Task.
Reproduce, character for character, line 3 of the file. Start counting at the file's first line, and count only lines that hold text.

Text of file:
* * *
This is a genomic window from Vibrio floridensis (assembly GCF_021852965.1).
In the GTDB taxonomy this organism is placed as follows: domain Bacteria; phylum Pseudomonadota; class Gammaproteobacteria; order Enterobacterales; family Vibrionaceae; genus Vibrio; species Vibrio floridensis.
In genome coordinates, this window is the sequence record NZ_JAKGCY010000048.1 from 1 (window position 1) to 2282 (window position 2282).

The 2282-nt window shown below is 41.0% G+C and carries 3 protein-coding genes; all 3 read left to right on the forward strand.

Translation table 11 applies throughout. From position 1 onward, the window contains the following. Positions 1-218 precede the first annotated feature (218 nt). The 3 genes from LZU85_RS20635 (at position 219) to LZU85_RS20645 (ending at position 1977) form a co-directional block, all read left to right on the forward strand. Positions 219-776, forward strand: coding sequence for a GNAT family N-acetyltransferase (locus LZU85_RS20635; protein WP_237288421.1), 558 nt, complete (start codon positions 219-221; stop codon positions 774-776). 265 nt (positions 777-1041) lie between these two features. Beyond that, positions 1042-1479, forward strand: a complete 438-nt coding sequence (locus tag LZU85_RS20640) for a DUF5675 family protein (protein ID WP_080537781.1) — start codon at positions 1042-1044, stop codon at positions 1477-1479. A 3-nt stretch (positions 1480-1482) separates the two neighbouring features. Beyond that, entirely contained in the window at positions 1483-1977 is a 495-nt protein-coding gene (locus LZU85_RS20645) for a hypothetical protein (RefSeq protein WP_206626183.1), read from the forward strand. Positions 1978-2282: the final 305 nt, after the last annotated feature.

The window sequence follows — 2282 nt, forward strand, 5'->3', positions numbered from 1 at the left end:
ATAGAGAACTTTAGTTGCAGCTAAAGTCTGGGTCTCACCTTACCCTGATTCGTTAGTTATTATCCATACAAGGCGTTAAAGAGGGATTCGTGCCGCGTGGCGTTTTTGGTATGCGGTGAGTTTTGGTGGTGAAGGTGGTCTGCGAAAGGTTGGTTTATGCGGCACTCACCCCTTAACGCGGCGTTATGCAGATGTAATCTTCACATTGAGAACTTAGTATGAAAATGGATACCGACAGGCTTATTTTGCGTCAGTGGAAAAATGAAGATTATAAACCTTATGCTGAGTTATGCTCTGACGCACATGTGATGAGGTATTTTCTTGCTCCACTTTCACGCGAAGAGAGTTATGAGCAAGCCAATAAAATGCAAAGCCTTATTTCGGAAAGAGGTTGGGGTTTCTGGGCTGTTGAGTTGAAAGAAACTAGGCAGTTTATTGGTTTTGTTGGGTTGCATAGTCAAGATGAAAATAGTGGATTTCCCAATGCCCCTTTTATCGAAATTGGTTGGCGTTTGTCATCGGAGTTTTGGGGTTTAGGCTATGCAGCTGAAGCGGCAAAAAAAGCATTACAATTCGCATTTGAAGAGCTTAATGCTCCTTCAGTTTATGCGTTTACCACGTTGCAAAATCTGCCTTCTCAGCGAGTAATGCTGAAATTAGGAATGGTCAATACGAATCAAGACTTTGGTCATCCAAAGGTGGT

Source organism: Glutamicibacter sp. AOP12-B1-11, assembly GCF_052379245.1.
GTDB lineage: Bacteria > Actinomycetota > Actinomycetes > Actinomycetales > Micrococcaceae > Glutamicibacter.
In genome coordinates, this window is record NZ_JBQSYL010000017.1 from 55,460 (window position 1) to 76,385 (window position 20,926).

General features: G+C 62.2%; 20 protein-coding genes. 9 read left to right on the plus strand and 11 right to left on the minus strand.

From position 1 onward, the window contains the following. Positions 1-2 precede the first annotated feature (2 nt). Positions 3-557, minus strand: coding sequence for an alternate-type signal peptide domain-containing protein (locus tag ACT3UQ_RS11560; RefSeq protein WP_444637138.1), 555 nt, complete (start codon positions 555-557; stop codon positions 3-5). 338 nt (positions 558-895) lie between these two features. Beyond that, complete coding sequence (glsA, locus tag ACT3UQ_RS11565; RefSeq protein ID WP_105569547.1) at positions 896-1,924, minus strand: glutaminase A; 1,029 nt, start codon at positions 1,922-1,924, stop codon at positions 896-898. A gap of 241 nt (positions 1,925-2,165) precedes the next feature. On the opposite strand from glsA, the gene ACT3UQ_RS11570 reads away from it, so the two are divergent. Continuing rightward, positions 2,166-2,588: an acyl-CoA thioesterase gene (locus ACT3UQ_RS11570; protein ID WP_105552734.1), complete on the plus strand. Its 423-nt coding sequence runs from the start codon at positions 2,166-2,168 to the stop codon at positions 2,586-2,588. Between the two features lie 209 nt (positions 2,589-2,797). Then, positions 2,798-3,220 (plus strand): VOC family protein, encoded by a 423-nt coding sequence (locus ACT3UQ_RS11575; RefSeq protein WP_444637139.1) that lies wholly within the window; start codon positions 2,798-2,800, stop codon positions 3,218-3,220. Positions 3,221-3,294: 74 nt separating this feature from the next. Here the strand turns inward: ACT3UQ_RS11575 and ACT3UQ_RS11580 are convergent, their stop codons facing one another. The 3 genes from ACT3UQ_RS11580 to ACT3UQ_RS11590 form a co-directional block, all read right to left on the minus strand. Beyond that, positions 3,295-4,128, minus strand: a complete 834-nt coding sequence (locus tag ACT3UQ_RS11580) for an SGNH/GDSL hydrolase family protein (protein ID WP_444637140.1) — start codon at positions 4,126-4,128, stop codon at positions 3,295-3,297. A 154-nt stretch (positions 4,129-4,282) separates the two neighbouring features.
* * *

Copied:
In genome coordinates, this window is the sequence record NZ_JAKGCY010000048.1 from 1 (window position 1) to 2282 (window position 2282).